At least four U.S. servicemen were killed
April 15, 2002 5:38 AM   Subscribe

At least four U.S. servicemen were killed near Kandahar when captured enemy rockets they were trying to destroy accidentally detonated. Other servicemen were injured, and a few are missing.
posted by Kevin Sanders (7 comments total)
Not to dis this FPP, but not only is this a fairly routine ocurrence, and par for the course, but I can't see how it will generate much discussion. This is just straight news, just something that happened. But I could be wrong.
posted by donkeyschlong at 6:05 AM on April 15, 2002

Perhaps the only topic worthy of discussion is why this merits a FPP when the death of three Germans and two Danes in a similar incident in Kabul over a month ago did not.
posted by xiffix at 6:30 AM on April 15, 2002

Absent any other details, I smell "booby-trap." EODs are pretty careful and well-trained people, and rockets and other munitions don't usually blow up by themselves, especially in the hands of skilled handlers. But a stockpile is depressingly easy to rig a hidden trigger charge to.
posted by alumshubby at 7:32 AM on April 15, 2002

But the stockpiled weapons are probably more than half a decade past their expiration date, and they have not been well maintained, even by Russian standards. It wouldn't be at all impossible for one of them to detonate unintentionally due to routine handling.

Also, EODs can only have so much experience dealing with genuine vintage Soviet weaponry. It's not as if they do this every day.
posted by Ptrin at 8:30 AM on April 15, 2002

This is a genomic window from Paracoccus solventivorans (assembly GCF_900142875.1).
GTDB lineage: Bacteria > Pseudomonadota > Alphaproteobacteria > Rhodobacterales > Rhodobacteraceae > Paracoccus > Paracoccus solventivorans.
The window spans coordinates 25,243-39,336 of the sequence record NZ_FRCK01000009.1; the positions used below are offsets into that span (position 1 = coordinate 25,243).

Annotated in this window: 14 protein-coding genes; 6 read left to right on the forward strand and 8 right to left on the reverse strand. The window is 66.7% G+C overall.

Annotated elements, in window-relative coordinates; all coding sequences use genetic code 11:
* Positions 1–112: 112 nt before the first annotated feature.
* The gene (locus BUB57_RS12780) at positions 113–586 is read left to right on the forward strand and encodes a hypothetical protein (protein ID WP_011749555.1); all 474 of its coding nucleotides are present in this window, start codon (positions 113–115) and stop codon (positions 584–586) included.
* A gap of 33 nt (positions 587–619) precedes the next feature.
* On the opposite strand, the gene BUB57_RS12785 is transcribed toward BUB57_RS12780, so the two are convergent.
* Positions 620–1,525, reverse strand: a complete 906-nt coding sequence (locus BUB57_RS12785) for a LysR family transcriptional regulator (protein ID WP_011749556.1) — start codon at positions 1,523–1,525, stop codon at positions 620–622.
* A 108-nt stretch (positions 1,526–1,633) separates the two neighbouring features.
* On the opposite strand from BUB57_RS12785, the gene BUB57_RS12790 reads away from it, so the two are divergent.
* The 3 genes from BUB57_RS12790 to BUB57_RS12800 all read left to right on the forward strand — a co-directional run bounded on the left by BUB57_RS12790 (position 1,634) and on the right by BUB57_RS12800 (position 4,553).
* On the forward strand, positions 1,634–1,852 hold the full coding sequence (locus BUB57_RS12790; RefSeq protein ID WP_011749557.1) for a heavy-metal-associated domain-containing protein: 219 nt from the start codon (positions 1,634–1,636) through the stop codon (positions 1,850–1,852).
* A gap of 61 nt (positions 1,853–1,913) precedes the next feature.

It's hard to say, because while the munitions (likely either Soviet, or if more recent vintage, Chinese) are definitely aged, booby traps are a common feature of Afghan warfare. During the Soviet occupation, it became almost an art form for some mujahedin.

xiffix, is it just possible that a newspaper in a soldier's home country is more likely to report his death than a soldier from another country? Is there a moral failing when that occurs?
posted by dhartung at 2:24 PM on April 15, 2002

Well, seing as we are fighting as allies, I think it would be proper to acknowledge that we've had soldiers come back in coffins as well. Of course, the death of an American soldier is always bigger news in America than the death of a Danish - that is perfectly natural - but this is - as is many other cases - a question of proportion.

Yes, soldiers are dying. It's tragic, and considering the circumstances, perhaps unavoidable.
posted by cx at 3:45 PM on April 15, 2002

Big deal.
posted by {savg*pncl} at 8:00 PM on April 15, 2002

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